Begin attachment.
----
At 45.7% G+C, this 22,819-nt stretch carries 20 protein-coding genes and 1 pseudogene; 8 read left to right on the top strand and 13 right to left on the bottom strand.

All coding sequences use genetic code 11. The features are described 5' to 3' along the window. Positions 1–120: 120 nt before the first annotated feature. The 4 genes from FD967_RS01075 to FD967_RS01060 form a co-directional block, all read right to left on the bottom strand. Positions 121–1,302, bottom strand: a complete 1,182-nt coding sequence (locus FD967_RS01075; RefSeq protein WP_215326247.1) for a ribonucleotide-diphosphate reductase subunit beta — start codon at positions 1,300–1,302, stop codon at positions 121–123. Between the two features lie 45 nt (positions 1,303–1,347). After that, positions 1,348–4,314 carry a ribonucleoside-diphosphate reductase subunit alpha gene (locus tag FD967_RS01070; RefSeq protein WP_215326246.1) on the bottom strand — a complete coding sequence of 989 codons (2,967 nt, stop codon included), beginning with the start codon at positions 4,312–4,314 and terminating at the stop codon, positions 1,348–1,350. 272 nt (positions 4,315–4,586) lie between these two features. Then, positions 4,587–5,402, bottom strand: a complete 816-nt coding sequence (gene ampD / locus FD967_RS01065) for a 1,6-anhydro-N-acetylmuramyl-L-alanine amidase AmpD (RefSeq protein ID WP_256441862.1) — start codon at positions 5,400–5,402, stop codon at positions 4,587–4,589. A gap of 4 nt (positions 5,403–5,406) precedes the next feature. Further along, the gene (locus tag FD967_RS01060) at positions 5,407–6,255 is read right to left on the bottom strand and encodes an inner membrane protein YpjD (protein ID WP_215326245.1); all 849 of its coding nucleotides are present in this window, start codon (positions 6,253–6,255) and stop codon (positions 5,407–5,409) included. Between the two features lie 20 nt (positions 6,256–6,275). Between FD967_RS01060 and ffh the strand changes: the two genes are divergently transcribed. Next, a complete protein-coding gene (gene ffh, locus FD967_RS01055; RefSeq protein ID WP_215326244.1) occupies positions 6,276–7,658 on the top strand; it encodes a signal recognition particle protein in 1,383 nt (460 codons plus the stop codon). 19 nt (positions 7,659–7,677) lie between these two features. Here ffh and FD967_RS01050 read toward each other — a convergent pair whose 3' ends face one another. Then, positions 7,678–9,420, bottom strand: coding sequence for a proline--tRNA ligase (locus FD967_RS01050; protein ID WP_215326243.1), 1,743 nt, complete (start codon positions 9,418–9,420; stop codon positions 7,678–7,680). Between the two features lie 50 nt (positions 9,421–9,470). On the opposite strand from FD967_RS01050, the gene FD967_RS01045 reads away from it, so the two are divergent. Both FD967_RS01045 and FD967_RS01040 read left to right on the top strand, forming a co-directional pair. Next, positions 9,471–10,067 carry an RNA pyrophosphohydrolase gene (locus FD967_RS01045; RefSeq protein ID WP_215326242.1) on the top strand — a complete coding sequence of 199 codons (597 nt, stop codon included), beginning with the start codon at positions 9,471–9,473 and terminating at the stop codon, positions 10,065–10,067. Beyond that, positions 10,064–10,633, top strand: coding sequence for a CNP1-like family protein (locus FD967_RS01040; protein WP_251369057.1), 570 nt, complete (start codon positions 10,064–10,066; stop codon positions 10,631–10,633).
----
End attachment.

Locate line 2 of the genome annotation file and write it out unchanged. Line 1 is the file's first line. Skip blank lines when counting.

All coding sequences use genetic code 11. The features are described 5' to 3' along the window. Positions 1–120: 120 nt before the first annotated feature. The 4 genes from FD967_RS01075 to FD967_RS01060 form a co-directional block, all read right to left on the bottom strand. Positions 121–1,302, bottom strand: a complete 1,182-nt coding sequence (locus FD967_RS01075; RefSeq protein WP_215326247.1) for a ribonucleotide-diphosphate reductase subunit beta — start codon at positions 1,300–1,302, stop codon at positions 121–123. Between the two features lie 45 nt (positions 1,303–1,347). After that, positions 1,348–4,314 carry a ribonucleoside-diphosphate reductase subunit alpha gene (locus tag FD967_RS01070; RefSeq protein WP_215326246.1) on the bottom strand — a complete coding sequence of 989 codons (2,967 nt, stop codon included), beginning with the start codon at positions 4,312–4,314 and terminating at the stop codon, positions 1,348–1,350. 272 nt (positions 4,315–4,586) lie between these two features. Then, positions 4,587–5,402, bottom strand: a complete 816-nt coding sequence (gene ampD / locus FD967_RS01065) for a 1,6-anhydro-N-acetylmuramyl-L-alanine amidase AmpD (RefSeq protein ID WP_256441862.1) — start codon at positions 5,400–5,402, stop codon at positions 4,587–4,589. A gap of 4 nt (positions 5,403–5,406) precedes the next feature. Further along, the gene (locus tag FD967_RS01060) at positions 5,407–6,255 is read right to left on the bottom strand and encodes an inner membrane protein YpjD (protein ID WP_215326245.1); all 849 of its coding nucleotides are present in this window, start codon (positions 6,253–6,255) and stop codon (positions 5,407–5,409) included. Between the two features lie 20 nt (positions 6,256–6,275). Between FD967_RS01060 and ffh the strand changes: the two genes are divergently transcribed. Next, a complete protein-coding gene (gene ffh, locus FD967_RS01055; RefSeq protein ID WP_215326244.1) occupies positions 6,276–7,658 on the top strand; it encodes a signal recognition particle protein in 1,383 nt (460 codons plus the stop codon). 19 nt (positions 7,659–7,677) lie between these two features. Here ffh and FD967_RS01050 read toward each other — a convergent pair whose 3' ends face one another. Then, positions 7,678–9,420, bottom strand: coding sequence for a proline--tRNA ligase (locus FD967_RS01050; protein ID WP_215326243.1), 1,743 nt, complete (start codon positions 9,418–9,420; stop codon positions 7,678–7,680). Between the two features lie 50 nt (positions 9,421–9,470). On the opposite strand from FD967_RS01050, the gene FD967_RS01045 reads away from it, so the two are divergent. Both FD967_RS01045 and FD967_RS01040 read left to right on the top strand, forming a co-directional pair. Next, positions 9,471–10,067 carry an RNA pyrophosphohydrolase gene (locus FD967_RS01045; RefSeq protein ID WP_215326242.1) on the top strand — a complete coding sequence of 199 codons (597 nt, stop codon included), beginning with the start codon at positions 9,471–9,473 and terminating at the stop codon, positions 10,065–10,067. Beyond that, positions 10,064–10,633, top strand: coding sequence for a CNP1-like family protein (locus FD967_RS01040; protein WP_251369057.1), 570 nt, complete (start codon positions 10,064–10,066; stop codon positions 10,631–10,633).